- Category: TV
- Published on Thursday, 18 December 2008 02:25
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New York (Tadias) - Desta, the Amharic word for happiness, is the name of a popular candy brand in Ethiopia. It’s also the acronym of choice for Photographer Aida Muluneh’s ambitious new project to reform the African continent’s long history with negative imagery.
Through photography, Muluneh has found a medium of transformation. Incorporating natural light from a crisp, dawn Ethiopian morning, or that of a sentimental sunny afternoon, Muluneh projects inspiration captured in moments of daily life - portraits of cab riders, priests, and street children in bustling Ethiopian cities and towns.
Her new organization, appropriately named DESTA for Africa, is a local NGO based in Addis Ababa. Muluneh (pictured above) hopes to encourage a new generation of African Photographers who are able to compete in the global media industry while reshaping the image of Africa reflecting their personal experiences.
“I have spent most of my artistic career promoting alternative images of Africa. DESTA For Africa was born out of my belief that we have to be accountable for how the world perceives us. Even though Africa is ever growing and rapidly changing, the images that we see in the mass media are not reflective of that, ” Muluneh says in a recent interview with Tadias Magazine.
“I feel that African artists have a responsibility to manage how the continent’s image is portrayed, and we can do that by actually providing the necessary education and resources to those who are interested in documenting their own realities.”
The organization’s first batch of trainees is from Addis Ababa University, which lacks a permanent department of photography. ” We offer our workshop to undergraduates and graduates of the Addis Ababa School of Fine Arts and Design, with the aim to provide them with viable and self-sustainable opportunities in the photography industry,” Muluneh explains.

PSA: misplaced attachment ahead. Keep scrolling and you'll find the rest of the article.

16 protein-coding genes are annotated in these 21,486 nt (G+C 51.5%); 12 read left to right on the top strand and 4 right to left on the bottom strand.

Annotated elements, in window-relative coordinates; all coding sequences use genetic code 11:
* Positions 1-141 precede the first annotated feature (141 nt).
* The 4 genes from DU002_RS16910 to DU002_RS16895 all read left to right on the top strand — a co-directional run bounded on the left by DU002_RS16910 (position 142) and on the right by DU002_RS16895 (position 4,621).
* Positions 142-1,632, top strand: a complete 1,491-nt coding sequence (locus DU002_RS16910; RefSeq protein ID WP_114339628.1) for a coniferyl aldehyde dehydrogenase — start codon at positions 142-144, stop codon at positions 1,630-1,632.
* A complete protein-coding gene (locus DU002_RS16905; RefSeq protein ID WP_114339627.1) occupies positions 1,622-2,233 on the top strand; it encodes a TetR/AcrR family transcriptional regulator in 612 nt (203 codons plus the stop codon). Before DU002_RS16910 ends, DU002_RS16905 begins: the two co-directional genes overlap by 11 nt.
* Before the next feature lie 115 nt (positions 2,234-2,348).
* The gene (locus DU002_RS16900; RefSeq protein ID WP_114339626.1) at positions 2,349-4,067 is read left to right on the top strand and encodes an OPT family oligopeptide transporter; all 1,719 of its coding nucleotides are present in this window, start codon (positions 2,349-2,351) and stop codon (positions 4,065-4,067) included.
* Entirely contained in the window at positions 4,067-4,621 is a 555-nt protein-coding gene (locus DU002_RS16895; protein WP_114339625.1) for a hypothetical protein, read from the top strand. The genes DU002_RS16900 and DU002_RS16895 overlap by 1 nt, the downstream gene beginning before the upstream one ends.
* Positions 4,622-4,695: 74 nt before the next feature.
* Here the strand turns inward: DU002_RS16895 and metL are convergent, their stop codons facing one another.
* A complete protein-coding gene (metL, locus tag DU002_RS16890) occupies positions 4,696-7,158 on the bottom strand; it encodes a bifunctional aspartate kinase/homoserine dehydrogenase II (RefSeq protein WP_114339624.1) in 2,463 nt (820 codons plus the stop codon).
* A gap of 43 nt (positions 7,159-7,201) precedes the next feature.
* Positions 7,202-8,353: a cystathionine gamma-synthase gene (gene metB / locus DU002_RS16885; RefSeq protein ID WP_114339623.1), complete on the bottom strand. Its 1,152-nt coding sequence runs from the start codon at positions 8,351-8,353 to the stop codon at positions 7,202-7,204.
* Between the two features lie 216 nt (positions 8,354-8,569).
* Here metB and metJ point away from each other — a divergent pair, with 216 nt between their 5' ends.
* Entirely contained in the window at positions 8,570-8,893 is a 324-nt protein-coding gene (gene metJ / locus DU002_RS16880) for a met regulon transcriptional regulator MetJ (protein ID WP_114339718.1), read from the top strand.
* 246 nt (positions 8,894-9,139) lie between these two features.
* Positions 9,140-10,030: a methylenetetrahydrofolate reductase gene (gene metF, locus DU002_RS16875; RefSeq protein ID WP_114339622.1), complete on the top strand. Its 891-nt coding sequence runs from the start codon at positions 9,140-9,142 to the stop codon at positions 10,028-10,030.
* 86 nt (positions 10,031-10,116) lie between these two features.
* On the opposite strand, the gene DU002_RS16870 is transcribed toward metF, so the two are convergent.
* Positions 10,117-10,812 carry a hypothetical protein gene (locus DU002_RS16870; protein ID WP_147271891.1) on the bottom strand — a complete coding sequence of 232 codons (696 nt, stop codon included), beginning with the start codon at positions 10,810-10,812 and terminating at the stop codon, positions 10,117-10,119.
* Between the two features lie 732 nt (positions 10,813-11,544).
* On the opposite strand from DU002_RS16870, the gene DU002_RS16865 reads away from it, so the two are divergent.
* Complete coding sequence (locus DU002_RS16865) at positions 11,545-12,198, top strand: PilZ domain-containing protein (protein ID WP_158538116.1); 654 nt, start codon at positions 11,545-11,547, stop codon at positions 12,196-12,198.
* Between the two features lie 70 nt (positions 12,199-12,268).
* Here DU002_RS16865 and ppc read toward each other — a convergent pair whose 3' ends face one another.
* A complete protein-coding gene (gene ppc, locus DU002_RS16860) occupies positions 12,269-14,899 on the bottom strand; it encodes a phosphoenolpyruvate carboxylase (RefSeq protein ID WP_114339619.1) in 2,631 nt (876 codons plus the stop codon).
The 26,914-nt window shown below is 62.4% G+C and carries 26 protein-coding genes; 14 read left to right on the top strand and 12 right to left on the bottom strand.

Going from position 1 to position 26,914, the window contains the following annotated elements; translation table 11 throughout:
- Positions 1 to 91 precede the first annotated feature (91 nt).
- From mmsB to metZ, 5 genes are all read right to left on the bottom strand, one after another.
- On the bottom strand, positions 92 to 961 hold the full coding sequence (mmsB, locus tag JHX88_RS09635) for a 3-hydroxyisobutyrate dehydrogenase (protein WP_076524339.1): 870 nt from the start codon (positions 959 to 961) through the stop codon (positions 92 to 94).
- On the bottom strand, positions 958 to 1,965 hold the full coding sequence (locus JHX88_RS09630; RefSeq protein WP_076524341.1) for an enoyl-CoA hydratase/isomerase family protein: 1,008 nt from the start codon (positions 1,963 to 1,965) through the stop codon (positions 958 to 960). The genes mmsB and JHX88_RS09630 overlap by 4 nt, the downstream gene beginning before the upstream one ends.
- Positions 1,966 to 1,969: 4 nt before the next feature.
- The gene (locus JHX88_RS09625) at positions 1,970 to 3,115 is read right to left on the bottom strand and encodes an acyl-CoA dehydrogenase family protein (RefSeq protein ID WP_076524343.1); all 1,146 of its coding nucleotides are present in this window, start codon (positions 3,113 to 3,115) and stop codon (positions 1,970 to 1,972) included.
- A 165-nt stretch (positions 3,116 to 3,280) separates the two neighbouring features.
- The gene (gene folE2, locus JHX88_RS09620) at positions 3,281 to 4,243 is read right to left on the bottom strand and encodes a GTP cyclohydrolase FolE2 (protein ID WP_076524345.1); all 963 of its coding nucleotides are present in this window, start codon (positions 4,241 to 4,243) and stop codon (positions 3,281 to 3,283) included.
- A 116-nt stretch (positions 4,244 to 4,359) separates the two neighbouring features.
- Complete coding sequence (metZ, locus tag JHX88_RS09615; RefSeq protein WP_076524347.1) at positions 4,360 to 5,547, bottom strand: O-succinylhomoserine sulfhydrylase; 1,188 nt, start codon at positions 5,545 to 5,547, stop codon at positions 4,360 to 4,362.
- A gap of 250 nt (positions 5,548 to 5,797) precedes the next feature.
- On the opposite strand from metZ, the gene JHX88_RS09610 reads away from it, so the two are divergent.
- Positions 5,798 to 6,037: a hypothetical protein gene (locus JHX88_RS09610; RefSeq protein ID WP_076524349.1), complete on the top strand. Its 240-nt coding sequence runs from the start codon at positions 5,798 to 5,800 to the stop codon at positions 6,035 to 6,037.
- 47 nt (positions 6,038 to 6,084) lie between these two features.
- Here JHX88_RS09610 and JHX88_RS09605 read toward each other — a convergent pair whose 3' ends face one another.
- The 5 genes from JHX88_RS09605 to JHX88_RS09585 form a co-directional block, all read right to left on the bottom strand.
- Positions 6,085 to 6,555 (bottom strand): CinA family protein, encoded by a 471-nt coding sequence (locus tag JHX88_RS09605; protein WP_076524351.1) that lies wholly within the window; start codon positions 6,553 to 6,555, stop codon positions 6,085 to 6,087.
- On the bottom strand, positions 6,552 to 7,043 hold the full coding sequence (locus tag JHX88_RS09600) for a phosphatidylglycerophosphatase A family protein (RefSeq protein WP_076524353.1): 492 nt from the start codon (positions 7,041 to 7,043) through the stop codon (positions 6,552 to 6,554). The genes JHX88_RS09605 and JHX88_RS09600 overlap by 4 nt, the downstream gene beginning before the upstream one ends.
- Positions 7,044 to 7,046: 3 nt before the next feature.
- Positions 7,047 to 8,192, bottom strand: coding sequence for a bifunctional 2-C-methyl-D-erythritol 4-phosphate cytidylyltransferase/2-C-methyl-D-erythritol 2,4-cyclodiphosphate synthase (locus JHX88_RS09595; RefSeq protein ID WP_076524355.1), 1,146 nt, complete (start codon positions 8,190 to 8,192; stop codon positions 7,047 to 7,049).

Yet the giving is reciprocal. Muluneh is learning from her students as they receive training. “My students are an example of what can happen when countries invest in cultural production, and support efforts to reshape Africa’s image. And they also give me strength and inspiration to continue on this mission,” she says.
Muluneh’s biggest stumbling block is lack of basic teaching resources. “You won’t believe how much of a difference it makes to have one photography book or art book,” she says. “I have been teaching with three cameras shared among 13 students, yet the students have been with me since February 2008 with the same enthusiasm and passion as on their first day.”
And what can the Diaspora do to help?
“We are continuously looking for photography books, cameras, film…the list goes on, but the first thing I would like to stress to the Ethiopian American community is the importance of cultural preservation, and managing cultural production, she says. “Culture determines not only how we experience daily life, but how we transmit vital information about our history, health, and general economic and political development.”
For those who are interested, Muluneh will be hosting a fundraiser and introduction of DFA at Almaz Restaurant tonight in Washington D.C. (The event took place on Thursday, December 18th, 2008). “We will be showcasing the works of the students and also selling prints to help continue our work in Ethiopia, and beyond,” she says. “For those who are not able to attend, it is possible to make donations through our website at www.destaforafrica.org.”
Here are few recent images from Muluneh’s students in Ethiopia.